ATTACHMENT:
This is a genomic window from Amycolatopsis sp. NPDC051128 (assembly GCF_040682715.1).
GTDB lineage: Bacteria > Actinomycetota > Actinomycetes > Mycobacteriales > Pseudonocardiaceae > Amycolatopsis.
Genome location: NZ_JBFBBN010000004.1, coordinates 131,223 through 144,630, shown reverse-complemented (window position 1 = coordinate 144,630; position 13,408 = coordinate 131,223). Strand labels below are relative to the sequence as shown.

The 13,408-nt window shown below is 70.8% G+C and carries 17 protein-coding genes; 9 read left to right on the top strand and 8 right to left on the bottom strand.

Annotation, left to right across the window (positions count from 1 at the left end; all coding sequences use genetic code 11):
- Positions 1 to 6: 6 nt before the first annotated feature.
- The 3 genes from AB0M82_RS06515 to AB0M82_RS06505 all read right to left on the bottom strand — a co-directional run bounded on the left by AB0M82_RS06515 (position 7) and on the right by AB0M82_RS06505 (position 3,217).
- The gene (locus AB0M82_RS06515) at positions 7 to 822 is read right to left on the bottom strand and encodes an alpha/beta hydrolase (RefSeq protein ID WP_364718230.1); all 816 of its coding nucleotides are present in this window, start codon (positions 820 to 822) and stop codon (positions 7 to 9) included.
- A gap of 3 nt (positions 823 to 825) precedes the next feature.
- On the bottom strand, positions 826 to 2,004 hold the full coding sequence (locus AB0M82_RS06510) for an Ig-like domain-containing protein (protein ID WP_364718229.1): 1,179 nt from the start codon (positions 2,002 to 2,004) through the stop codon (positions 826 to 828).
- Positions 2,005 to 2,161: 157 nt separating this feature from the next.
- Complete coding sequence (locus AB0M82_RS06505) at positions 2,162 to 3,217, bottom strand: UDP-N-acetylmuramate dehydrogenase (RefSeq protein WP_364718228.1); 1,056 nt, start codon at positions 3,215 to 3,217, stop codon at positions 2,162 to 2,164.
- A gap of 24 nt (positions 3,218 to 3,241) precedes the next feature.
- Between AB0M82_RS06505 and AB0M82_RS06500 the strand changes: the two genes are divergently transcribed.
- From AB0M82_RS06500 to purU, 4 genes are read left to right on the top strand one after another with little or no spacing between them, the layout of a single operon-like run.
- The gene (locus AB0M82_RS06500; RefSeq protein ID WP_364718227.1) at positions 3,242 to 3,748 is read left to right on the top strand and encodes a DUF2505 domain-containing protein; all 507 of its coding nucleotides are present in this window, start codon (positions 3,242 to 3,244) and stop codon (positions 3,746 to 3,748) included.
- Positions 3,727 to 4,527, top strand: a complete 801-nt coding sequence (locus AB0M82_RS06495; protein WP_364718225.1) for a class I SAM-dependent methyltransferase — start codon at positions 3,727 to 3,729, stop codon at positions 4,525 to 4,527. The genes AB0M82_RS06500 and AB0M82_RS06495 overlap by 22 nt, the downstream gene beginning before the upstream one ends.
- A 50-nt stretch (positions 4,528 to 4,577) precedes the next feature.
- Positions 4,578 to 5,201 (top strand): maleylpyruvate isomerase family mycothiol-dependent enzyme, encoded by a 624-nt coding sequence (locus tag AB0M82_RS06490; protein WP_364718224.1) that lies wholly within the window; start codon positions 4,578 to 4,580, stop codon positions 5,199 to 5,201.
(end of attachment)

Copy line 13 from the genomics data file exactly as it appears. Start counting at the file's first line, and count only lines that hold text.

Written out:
- A gap of 24 nt (positions 3,218 to 3,241) precedes the next feature.